What makes this more inexcusable is that we Americans pay a lower percentage of our incomes to feed ourselves than do residents of any other country in the world—about 7% versus 9% in the United Kingdom and 13% in France, according to a 2008 report from the U.S. Department of Agriculture. And food keeps getting more affordable. The percentage of our earnings that goes to what we eat has fallen by half since the 1950s. But this cornucopia of cheap food comes to us at great cost to the land and to those whose labor produces it.
Consider pork chops. During a recent morning of errands, I saw that factory-farmed commodity pork chops at the supermarket were selling for $2.28 a pound. I’d just picked up a couple of pasture-raised local chops at a small butcher shop a few miles away for $7.99 a pound—more than three times what the industrial pig meat cost. But I feel I got a good deal.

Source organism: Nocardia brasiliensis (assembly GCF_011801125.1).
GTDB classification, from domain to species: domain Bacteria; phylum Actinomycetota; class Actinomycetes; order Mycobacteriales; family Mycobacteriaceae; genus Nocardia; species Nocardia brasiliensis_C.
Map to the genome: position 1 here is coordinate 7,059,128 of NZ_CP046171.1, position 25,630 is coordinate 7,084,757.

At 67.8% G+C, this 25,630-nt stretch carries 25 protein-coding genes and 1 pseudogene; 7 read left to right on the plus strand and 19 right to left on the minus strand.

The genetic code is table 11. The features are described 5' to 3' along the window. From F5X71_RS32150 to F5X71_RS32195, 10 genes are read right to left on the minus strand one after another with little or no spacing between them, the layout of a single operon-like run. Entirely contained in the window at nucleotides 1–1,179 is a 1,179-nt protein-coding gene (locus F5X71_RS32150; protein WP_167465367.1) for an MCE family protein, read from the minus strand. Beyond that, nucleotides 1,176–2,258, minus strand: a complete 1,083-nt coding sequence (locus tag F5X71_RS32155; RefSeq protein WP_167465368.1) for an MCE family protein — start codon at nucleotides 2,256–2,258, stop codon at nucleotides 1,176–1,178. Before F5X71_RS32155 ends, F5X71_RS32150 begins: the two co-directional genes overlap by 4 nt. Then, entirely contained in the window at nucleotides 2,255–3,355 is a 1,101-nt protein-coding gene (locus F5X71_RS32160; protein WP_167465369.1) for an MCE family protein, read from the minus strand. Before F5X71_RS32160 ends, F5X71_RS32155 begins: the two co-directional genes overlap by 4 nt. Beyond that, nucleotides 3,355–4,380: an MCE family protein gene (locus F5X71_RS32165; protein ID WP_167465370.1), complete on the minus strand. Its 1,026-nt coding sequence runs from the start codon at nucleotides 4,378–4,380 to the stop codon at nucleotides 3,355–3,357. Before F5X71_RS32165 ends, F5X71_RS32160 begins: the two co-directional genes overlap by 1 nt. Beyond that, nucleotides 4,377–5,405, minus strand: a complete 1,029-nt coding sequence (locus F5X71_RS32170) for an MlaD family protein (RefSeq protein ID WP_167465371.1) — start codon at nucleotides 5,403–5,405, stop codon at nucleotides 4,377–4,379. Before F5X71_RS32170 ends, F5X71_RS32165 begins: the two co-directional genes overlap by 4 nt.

The hog that produced the $2.28 meat was born in a warehouse-like building and undoubtedly never saw sunlight or drew a breath of uncontaminated air. For its entire six-month life, it existed in a 10- by 20-foot pen shoulder to shoulder with about 20 peers. The pig could not run, root or move around freely. Its feces and urine fell through hard, slatted flooring and built up in a pit directly below, which got emptied about once a year. Toxic ammonia and hydrogen sulfide fumes emanated from the pit and would have asphyxiated the animals had it not been for a series of jet-engine-sized exhaust fans on one end of the building that blew the stench outside, wrecking the lives of anyone unfortunate enough to live in the vicinity.